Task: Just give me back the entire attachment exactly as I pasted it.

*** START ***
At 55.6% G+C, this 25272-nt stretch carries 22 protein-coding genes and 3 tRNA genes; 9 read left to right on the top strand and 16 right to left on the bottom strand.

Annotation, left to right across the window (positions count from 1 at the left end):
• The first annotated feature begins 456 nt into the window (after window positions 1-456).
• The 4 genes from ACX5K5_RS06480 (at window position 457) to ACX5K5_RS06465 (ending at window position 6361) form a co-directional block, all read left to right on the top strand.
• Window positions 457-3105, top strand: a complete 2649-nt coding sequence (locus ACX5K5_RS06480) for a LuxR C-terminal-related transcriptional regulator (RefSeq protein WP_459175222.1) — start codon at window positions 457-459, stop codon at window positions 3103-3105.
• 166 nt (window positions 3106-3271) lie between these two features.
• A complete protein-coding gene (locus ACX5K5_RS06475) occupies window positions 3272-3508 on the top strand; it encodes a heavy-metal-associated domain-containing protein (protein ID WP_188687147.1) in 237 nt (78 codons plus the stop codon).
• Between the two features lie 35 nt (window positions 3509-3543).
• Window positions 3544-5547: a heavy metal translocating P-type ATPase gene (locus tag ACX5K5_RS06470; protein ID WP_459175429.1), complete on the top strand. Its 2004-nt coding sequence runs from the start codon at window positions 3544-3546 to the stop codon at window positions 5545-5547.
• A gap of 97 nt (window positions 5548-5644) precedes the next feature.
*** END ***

At 55.6% G+C, this 25272-nt stretch carries 22 protein-coding genes and 3 tRNA genes; 9 read left to right on the top strand and 16 right to left on the bottom strand.

Annotation, left to right across the window (positions count from 1 at the left end):
• The first annotated feature begins 456 nt into the window (after window positions 1-456).
• The 4 genes from ACX5K5_RS06480 (at window position 457) to ACX5K5_RS06465 (ending at window position 6361) form a co-directional block, all read left to right on the top strand.
• Window positions 457-3105, top strand: a complete 2649-nt coding sequence (locus ACX5K5_RS06480) for a LuxR C-terminal-related transcriptional regulator (RefSeq protein WP_459175222.1) — start codon at window positions 457-459, stop codon at window positions 3103-3105.
• 166 nt (window positions 3106-3271) lie between these two features.
• A complete protein-coding gene (locus ACX5K5_RS06475) occupies window positions 3272-3508 on the top strand; it encodes a heavy-metal-associated domain-containing protein (protein ID WP_188687147.1) in 237 nt (78 codons plus the stop codon).
• Between the two features lie 35 nt (window positions 3509-3543).
• Window positions 3544-5547: a heavy metal translocating P-type ATPase gene (locus tag ACX5K5_RS06470; protein ID WP_459175429.1), complete on the top strand. Its 2004-nt coding sequence runs from the start codon at window positions 3544-3546 to the stop codon at window positions 5545-5547.
• A gap of 97 nt (window positions 5548-5644) precedes the next feature.